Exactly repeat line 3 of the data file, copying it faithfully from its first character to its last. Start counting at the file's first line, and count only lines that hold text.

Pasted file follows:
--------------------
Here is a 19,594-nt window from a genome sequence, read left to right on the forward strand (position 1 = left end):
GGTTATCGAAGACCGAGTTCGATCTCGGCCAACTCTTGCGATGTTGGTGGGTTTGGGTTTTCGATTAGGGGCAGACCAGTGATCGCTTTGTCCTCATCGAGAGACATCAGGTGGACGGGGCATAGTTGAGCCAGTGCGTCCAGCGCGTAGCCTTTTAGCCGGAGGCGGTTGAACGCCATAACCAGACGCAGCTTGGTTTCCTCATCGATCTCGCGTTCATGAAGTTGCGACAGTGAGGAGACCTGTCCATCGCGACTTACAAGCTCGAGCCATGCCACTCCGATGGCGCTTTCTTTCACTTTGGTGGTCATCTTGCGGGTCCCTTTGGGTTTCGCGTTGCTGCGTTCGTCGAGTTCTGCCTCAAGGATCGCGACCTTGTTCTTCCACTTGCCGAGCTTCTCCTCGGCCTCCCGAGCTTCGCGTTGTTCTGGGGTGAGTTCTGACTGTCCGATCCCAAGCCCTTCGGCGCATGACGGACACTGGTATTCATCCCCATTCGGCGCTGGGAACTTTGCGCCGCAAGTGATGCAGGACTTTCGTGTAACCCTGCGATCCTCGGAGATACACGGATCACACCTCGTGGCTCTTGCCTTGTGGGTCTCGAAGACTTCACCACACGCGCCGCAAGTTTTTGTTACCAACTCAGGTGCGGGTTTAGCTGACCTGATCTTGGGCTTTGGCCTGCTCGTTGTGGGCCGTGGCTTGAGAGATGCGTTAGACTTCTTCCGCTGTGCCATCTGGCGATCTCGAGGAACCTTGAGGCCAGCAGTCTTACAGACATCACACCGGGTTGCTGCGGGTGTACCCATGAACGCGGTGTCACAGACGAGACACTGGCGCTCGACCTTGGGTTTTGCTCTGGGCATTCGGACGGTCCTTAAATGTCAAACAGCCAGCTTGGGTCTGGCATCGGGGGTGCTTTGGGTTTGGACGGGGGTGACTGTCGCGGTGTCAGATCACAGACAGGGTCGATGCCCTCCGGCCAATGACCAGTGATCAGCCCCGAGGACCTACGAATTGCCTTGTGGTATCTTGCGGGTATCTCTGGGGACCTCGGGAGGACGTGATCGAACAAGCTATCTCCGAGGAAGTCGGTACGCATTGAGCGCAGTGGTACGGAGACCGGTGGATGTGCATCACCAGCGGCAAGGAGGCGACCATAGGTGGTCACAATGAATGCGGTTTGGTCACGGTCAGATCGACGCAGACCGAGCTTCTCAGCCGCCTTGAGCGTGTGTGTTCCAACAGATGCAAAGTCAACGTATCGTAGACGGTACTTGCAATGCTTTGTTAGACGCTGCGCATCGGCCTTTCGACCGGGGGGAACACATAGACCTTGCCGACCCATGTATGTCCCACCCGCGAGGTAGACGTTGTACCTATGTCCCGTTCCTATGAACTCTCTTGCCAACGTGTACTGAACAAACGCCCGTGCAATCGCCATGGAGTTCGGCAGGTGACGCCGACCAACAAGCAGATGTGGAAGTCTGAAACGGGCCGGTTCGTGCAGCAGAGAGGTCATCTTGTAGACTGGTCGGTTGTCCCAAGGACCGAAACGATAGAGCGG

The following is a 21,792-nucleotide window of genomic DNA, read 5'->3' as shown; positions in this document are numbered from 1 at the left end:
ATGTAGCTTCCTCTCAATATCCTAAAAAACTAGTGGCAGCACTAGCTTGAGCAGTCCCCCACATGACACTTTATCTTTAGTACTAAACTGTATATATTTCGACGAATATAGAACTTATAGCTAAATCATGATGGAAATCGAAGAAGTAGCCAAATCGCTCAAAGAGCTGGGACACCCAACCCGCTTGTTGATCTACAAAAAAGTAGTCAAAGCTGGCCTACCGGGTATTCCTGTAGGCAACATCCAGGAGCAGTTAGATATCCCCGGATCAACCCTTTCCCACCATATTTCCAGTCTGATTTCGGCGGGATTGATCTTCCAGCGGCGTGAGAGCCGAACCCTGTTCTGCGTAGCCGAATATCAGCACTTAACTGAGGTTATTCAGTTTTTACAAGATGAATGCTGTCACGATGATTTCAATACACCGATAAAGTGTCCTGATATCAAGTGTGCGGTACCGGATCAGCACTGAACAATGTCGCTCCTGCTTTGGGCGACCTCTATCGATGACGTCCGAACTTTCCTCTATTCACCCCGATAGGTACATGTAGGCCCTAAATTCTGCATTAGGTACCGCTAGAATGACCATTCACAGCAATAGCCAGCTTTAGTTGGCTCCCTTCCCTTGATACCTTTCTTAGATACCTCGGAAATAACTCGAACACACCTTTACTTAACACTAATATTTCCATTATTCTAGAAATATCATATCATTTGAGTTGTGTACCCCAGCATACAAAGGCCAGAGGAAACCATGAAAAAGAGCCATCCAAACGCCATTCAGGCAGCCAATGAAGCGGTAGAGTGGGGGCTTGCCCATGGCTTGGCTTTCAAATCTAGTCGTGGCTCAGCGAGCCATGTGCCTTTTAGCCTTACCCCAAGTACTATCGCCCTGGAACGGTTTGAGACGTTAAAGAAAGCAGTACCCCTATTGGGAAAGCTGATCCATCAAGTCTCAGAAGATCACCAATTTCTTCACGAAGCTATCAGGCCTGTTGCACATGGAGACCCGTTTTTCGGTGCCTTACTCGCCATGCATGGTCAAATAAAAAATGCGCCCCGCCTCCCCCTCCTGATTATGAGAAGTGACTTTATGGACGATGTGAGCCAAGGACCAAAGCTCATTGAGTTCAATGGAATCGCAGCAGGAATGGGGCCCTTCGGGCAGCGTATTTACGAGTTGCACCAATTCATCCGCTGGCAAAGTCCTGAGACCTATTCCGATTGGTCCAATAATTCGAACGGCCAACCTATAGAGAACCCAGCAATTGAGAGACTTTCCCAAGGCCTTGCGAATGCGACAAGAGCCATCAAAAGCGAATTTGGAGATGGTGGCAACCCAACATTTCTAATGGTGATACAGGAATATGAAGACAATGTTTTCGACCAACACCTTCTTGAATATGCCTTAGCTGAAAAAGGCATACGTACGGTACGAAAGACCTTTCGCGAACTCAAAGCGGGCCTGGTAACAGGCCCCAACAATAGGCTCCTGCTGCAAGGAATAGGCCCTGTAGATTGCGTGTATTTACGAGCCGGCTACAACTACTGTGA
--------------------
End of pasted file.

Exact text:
The following is a 21,792-nucleotide window of genomic DNA, read 5'->3' as shown; positions in this document are numbered from 1 at the left end: